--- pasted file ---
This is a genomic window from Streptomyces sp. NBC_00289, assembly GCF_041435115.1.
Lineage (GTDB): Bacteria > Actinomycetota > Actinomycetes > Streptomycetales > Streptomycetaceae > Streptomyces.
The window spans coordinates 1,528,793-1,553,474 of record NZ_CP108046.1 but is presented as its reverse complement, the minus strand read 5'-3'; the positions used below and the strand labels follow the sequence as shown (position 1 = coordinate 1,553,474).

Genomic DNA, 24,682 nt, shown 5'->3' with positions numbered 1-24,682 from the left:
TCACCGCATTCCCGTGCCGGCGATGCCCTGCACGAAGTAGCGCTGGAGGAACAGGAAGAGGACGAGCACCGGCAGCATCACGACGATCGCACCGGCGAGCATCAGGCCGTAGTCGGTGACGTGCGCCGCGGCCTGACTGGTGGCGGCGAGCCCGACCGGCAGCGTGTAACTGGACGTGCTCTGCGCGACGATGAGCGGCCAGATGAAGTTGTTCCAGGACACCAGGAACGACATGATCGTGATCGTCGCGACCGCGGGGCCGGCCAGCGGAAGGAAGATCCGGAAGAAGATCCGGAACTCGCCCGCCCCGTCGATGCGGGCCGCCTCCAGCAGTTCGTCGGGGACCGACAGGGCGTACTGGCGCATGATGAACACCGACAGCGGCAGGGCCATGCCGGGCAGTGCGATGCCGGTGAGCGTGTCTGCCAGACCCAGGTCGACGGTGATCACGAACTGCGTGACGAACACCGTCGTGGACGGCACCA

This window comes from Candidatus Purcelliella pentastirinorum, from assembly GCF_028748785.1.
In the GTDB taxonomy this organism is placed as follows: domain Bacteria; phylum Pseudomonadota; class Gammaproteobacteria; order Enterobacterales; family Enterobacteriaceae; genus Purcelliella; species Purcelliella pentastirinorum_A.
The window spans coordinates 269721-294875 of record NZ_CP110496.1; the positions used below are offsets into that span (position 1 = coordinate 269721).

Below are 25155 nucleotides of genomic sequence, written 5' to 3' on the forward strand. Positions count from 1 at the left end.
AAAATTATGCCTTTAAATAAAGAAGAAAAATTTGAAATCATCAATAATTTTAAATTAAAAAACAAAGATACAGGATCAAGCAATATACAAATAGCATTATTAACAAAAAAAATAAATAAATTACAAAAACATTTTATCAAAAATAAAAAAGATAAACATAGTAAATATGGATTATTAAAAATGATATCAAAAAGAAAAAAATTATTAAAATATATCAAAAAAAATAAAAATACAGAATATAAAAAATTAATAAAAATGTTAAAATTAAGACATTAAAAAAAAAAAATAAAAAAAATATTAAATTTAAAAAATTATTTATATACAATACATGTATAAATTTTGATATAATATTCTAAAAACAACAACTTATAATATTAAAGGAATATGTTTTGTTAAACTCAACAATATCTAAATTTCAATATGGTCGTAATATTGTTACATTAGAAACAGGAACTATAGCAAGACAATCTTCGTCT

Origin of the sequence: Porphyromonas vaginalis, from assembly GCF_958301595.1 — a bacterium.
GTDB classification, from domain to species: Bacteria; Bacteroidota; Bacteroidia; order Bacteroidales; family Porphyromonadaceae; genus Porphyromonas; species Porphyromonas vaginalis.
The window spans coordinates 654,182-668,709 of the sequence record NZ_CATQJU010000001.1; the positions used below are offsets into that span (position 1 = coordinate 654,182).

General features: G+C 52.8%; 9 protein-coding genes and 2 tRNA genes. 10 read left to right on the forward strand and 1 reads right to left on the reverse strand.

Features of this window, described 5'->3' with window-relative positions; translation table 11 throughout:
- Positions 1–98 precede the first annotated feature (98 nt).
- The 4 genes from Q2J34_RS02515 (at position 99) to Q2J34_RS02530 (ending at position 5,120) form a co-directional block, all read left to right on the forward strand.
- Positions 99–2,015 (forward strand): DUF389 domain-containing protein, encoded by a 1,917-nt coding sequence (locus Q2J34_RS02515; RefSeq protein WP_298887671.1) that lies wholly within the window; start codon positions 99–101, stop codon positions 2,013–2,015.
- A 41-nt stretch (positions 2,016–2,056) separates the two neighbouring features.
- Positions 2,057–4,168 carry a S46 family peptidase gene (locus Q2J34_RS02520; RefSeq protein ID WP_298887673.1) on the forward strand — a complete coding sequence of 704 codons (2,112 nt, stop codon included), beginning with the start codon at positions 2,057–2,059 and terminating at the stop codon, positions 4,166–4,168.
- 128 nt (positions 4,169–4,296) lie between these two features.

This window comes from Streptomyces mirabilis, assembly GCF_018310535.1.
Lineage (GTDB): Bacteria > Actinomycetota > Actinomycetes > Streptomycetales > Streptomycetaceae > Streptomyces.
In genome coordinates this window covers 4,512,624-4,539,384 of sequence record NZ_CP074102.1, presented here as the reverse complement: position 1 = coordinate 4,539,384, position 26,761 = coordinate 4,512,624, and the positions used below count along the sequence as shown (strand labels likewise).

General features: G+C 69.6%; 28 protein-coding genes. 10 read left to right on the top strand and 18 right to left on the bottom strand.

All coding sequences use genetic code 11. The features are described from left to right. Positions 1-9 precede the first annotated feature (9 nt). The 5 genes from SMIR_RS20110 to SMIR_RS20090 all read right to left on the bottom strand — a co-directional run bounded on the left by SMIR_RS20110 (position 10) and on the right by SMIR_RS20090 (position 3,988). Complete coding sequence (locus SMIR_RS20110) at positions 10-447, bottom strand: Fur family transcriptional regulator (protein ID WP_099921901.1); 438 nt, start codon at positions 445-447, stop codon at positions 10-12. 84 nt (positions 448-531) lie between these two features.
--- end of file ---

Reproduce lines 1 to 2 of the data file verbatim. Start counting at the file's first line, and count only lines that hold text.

This is a genomic window from Streptomyces sp. NBC_00289, assembly GCF_041435115.1.
Lineage (GTDB): Bacteria > Actinomycetota > Actinomycetes > Streptomycetales > Streptomycetaceae > Streptomyces.